Downside: Teens that become isolated and only surround themselves with other teens have increased risk behavior, total rejection of adults, and the ability to take life-endangering risks.
Upside: The drive for social connection can lead to a network of meaningful support in your teen’s life. When your teen is connected to both peers and adults, they will develop a rich and meaningful perspective of life.
Spiritual Opportunity: Christianity stands apart from the pop-spirituality of the day in that it is communal. Relationship with Christ is to love one another and to be connected to his body. Your teen’s craving for social relationships is an invitation for them to dive deep into community with other believers. Their insatiable need for relationship is an opportunity to open themselves up the perspective and wisdom of others around them.
3. Emotions running wild
Brain: The lower brain or limbic system of your adolescent the seat of their emotion is more activated than it ever will be. Highly intense emotions that bypass reasoning helps your teen to move out of your comfortable home into the world.
Downside: Your teen’s emotions end up ruling everyone in the household. Their moodiness, impulsivity, and reactivity keep them from homework, friendships, and family responsibilities.
Upside: When a teen’s emotional intensity is directed in a positive direction they can experience joy in their daily lives. They can revitalize the family with passion and energy. They move into the world with passion, not fear.
Spiritual Opportunity: Have you ever read through the Psalms? David was an emotional rollercoaster. He brought all of his emotions to the Lord without shame because he knew he was accepted and loved by the Father. Spiritually your teen has an opportunity to connect with God emotionally like never before. Encourage them to bring their sadness, fear, joy, and silliness before the Father. He delights and wants to be apart of it all. Encourage your teen to study the heart and emotions of God. They are a beautiful reminder of the freedom, joy, and emotional vibrancy God desires for us to walk in.
4. Coming up with new ideas
Brain: The front part of your teen’s brain or their prefrontal cortex is growing. This growth is shifting their thinking from concrete literal interpretations they had in childhood to complex meaning and ability to think about situations abstractly.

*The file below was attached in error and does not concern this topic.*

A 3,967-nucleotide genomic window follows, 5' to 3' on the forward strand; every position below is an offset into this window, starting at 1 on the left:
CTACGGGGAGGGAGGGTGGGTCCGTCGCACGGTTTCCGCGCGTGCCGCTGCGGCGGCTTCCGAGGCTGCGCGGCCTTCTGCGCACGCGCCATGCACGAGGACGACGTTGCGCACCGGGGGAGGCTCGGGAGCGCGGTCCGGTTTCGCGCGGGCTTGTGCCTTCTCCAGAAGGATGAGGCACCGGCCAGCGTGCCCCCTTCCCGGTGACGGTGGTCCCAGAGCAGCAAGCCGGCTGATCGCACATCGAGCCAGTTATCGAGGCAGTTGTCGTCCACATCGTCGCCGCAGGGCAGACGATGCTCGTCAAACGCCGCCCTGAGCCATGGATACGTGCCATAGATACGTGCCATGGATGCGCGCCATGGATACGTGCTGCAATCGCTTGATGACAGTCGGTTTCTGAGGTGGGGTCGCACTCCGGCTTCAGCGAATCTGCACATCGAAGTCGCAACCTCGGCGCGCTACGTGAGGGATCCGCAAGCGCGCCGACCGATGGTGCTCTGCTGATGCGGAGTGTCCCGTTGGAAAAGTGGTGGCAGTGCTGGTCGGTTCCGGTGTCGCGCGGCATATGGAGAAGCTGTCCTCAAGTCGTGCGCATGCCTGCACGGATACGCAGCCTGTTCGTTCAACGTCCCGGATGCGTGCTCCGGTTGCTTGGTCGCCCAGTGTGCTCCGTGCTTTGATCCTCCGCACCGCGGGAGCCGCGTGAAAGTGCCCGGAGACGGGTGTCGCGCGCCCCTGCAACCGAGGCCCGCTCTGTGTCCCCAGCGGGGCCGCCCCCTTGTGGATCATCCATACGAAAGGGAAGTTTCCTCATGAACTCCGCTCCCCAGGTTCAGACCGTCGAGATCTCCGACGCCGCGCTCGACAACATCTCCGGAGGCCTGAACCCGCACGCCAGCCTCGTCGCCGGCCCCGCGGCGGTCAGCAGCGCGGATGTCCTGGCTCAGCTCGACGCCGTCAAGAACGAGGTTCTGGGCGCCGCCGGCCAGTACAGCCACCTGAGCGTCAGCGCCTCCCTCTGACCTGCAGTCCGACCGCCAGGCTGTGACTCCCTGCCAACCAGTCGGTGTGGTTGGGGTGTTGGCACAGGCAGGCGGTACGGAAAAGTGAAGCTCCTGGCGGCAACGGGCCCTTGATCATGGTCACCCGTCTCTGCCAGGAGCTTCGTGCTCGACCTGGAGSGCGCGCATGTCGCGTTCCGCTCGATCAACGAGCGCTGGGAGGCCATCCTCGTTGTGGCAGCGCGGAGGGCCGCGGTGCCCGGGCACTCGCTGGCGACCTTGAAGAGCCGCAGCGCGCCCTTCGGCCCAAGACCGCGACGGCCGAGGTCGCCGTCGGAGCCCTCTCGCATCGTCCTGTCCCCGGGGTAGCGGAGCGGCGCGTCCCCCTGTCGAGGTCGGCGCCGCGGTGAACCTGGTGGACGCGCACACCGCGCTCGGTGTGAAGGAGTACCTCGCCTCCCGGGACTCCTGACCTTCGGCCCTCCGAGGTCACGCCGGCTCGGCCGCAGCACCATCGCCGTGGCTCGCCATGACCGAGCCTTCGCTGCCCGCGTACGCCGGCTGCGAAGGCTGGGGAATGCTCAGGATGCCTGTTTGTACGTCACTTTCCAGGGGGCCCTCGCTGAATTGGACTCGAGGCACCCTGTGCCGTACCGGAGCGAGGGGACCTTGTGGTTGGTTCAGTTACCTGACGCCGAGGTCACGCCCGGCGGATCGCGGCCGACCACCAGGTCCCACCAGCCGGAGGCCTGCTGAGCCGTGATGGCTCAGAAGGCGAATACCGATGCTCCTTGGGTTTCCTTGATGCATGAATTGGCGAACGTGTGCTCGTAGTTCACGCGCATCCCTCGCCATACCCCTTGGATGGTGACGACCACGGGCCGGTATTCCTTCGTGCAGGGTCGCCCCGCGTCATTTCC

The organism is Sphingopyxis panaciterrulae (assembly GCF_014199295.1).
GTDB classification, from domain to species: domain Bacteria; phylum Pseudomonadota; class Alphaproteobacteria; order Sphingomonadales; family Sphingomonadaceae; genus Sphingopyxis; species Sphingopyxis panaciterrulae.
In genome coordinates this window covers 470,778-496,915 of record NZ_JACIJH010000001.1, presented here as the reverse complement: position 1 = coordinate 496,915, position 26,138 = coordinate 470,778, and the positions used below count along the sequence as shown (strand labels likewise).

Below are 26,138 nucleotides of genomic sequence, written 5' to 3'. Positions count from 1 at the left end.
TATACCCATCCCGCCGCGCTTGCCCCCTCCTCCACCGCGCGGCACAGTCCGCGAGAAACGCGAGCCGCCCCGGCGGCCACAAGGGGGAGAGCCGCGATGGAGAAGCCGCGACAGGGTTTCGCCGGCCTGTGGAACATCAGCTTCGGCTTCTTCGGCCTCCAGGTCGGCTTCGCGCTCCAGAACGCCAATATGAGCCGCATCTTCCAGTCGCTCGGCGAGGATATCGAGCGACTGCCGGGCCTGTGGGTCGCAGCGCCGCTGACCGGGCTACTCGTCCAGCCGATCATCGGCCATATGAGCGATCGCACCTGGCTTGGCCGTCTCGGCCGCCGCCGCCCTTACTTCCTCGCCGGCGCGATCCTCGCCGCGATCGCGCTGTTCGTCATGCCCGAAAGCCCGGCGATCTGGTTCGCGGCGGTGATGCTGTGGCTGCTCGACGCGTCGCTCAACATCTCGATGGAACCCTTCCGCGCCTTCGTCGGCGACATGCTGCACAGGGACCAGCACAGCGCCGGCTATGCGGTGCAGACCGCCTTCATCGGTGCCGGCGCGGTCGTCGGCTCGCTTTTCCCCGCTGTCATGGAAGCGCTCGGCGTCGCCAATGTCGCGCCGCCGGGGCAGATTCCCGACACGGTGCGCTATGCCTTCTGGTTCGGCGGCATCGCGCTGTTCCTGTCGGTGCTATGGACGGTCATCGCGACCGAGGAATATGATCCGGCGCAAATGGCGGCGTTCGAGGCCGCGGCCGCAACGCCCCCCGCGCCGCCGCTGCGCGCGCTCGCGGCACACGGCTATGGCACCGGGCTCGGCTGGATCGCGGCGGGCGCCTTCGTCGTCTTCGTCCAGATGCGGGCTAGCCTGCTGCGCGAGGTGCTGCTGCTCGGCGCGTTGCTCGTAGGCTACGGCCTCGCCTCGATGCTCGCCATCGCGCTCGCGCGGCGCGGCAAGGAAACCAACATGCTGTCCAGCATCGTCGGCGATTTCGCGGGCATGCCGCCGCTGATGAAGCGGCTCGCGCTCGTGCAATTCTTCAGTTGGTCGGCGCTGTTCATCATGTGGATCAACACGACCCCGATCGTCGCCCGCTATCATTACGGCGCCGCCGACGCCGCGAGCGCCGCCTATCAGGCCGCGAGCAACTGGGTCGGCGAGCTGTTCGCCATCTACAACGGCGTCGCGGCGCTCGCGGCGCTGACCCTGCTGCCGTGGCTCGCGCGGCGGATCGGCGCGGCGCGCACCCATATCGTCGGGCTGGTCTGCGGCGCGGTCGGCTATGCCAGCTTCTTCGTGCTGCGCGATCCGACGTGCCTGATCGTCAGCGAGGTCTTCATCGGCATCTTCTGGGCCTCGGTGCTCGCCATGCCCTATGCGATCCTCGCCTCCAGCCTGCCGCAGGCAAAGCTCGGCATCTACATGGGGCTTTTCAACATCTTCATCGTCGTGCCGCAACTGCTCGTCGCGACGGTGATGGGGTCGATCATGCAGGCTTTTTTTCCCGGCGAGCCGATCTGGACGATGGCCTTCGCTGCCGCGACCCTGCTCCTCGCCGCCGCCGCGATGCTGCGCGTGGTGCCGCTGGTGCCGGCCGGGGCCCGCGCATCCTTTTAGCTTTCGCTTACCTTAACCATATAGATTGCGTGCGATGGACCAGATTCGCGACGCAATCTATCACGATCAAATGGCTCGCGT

Downside: Your teen is pushing against your ideas and coming up with their own. This leads to frustration and inability to get them to do what you want them to do. The thing is when your teen does not find meaning and is unable to express their ideas it can lead to an identity crisis, vulnerability to peer pressure, and a lack of direction or purpose.
Upside: If your teen holds onto the ability to think in new ways (while still respecting you and other authority of course), it will prevent them from getting in ruts later on in their adult life. The ability to think about a situation from multiple sides makes for good problem solvers and people who push society forward.
Spiritual Opportunity: Your teen is now at a place where they can begin to think critically about scripture. Allow them to ask questions, do research, and think about what the word of God means for their daily life. Your teen’s new innovative ideas could lead to a powerful way of ministering Christ to the world. Allow them to dream big- the dreams and wild ideas of their adolescence may be the calling God is planting in their heart for adulthood.
If your teen is behaving in these ways, congratulations, they are normal! The downsides to these behaviors are scary for sure, and that’s why even with their growing independence and constantly shifting moods- your teen still needs you. Cultivate the upsides, recognize the spiritual opportunities, and look for part II What do I do with my teenager?
-written by Danielle O'Neil
Siegel, D.J. Brainstorm: The purpose and power of the teenage brain. New York, NY: Penguin Random House.